Mario Tennis Aces (Switch) REVIEW – Not Quite Ace

Mario Tennis Aces 2

Developer: Nintendo
Publisher: Nintendo
Platform: Switch
Review copy purchased

Much like Mario Kart, Mario Tennis has been featured on nearly every console that Nintendo have ever released. Much like its predecessors on previous consoles, it features a host of characters from the Mario universe who pitch themselves against each other in tennis matches while each stadium has been designed to look like one of the locations from previous Mario games.

I have always been a huge fan of Mario Kart, having both made and lost friends whilst playing the game and I have always found it to be a game that you can put down and pick up again and it will never become boring. The only other Mario Tennis game I ever played was on the Wii and although it was enjoyable, I soon found myself being knocked out during tournaments; both with friends and against the computer (I could never grasp the motion controls on the Wii).

As always, Nintendo have designed Mario Tennis Aces to really show off the power and capability of their newest console: the Nintendo Switch. With Mario Kart 8 already a huge seller and Zelda Breath of the Wild easily one of the best open world games of recent years, Mario Tennis has a lot to step up to.

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It should be mentioned that Mario Tennis Aces is no ordinary tennis game, so for those of you looking for a true simulation of the sport should not be tempted by this game. The first thing any gamer will notice is the roster of playable characters, which features some of the most loved faces from the Mario games. Each one has been given a certain attribute, for example, Mario and Luigi are the perfect all-rounders while Bowser is one of the heaviest hitting characters in the game and Toad relies on technical moves to see him through. It is by mastering the characters strengths and weaknesses, as well as the brand new gameplay mechanics, that you will become almost unstoppable at this game.

Mario Tennis Aces features four different game modes. Swing mode allows you to use the joycon controller as a tennis racket, utilising the motion controls to hit the ball whilst button combinations decide which type of shot is delivered. It is a nice throwback to the Wii version of this game that worked on a similar principle. Free mode allows you to step on the court as any of the playable characters for a game against an opponent of your choosing, which I think only really serves as a practice mode.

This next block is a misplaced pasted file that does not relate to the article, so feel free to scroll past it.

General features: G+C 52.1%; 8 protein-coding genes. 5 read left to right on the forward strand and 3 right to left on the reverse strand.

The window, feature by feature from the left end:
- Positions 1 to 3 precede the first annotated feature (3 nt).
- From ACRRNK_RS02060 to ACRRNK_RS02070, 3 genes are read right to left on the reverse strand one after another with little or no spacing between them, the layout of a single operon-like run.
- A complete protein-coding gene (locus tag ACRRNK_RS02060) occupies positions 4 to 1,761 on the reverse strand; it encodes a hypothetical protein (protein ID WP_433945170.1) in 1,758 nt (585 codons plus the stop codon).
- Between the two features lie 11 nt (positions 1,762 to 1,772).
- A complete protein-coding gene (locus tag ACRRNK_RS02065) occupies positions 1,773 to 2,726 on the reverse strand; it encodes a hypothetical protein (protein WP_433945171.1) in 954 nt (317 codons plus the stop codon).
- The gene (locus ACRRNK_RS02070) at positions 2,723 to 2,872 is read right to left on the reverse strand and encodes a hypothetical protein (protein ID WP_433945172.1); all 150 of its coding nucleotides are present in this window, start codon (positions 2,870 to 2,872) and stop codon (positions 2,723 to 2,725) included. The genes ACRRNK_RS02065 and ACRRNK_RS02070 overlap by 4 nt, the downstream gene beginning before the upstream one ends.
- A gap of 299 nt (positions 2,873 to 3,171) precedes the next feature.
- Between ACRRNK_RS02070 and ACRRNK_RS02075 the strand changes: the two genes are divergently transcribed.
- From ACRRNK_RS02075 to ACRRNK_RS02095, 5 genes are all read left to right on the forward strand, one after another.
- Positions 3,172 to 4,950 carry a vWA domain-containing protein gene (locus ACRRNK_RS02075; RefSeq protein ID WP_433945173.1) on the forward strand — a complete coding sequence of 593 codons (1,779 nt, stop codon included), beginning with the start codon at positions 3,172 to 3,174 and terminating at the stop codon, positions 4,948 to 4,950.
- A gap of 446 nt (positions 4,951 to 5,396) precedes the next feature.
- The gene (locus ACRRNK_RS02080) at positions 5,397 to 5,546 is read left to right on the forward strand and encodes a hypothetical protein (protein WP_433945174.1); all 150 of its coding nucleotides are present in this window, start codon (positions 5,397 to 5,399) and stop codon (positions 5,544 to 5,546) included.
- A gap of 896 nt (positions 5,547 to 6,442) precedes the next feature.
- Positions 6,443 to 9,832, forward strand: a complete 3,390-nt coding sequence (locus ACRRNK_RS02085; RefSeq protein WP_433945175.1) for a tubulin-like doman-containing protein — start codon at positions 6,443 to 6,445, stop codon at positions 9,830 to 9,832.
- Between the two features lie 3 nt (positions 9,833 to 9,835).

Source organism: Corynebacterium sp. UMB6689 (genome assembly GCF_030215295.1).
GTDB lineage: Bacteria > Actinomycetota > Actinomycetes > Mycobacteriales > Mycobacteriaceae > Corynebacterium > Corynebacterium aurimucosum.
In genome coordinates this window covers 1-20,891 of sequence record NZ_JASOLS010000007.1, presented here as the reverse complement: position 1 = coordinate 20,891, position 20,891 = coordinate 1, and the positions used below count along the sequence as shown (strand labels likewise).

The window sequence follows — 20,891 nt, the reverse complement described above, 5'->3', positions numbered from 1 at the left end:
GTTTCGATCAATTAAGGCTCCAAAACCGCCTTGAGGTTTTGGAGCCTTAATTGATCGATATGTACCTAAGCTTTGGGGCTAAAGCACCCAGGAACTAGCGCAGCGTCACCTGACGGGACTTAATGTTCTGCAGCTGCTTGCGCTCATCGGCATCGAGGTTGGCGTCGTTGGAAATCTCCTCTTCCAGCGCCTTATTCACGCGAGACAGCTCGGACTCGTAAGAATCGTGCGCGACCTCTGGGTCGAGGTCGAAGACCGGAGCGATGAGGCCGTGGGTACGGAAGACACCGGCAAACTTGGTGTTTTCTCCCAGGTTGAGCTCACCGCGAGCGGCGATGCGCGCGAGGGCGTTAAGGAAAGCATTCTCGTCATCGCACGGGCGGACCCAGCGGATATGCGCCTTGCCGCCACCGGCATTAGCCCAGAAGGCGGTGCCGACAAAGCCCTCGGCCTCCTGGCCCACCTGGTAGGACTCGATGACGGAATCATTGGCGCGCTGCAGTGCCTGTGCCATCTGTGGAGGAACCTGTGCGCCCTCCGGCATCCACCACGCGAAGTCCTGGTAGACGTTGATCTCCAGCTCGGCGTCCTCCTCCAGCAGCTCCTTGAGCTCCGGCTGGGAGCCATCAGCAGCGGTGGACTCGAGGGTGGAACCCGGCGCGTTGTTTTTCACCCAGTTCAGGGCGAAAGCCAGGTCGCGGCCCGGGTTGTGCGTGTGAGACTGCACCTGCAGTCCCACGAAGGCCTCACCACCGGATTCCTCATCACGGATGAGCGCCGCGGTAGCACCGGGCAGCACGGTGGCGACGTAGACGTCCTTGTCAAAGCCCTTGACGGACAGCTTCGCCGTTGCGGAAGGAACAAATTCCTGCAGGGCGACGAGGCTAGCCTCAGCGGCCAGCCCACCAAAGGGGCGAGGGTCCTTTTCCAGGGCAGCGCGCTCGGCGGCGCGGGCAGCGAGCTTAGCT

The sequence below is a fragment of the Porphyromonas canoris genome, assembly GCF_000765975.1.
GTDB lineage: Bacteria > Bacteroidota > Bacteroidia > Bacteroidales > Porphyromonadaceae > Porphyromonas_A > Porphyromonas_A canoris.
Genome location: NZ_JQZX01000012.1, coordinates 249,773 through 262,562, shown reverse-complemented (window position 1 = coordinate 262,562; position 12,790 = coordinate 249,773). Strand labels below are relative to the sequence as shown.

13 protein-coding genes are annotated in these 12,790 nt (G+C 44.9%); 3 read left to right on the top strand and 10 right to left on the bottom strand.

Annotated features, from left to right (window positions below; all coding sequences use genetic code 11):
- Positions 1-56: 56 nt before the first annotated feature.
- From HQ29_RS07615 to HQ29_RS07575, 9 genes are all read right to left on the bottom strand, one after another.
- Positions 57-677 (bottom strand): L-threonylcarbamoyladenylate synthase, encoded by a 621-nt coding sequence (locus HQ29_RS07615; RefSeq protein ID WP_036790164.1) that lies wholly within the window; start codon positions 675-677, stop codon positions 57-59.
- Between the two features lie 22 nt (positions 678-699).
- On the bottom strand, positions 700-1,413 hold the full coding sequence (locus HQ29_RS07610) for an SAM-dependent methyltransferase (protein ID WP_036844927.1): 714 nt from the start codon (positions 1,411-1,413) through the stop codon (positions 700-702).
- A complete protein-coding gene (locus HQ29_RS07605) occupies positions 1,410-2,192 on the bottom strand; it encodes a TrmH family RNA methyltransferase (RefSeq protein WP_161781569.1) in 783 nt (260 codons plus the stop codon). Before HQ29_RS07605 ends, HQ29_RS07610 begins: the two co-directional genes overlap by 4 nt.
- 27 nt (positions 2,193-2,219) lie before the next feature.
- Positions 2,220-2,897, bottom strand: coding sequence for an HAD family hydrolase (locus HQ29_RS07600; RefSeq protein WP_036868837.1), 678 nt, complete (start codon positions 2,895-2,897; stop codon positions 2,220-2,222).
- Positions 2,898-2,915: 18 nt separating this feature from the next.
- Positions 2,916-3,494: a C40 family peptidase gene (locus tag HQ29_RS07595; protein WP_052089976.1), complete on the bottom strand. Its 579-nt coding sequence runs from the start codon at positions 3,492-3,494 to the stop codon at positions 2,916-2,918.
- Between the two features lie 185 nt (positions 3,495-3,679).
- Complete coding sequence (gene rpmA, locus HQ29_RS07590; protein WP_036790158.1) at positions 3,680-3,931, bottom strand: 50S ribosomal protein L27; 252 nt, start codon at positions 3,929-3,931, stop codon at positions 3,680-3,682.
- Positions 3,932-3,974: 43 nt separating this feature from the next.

The tournament mode is structured along similar lines to Mario Kart with 3 different cups (Mushroom, Flower and Star) with your opponents becoming more difficult as you progress through the tournament to the final. However, for those of you playing it solo, I managed to complete all three tournaments within the space of a couple of hours, which I found to be hugely disappointing.

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It is during these games of tennis that you realise just how pretty this game looks. The crowd often feels alive with various flags waving through the crowd and individual crowd members jumping from their seats in excitement. The stadiums have also been lovingly designed with a huge amount of attention to detail. For example, the forest stadium features wooden net poles and a net made from vines. In my opinion, this is a layer of detail rarely seen from games and it is a refreshing touch.

However, aside from these details, the tournaments feel as if they have been placed there by Nintendo almost as a filler. When you eventually win the cup, there is no cutscene like there is in Mario Kart and although Toad does provide commentary of the match, it is often scripted and repetitive, with the names of the winner and the loser being the only things swapped around.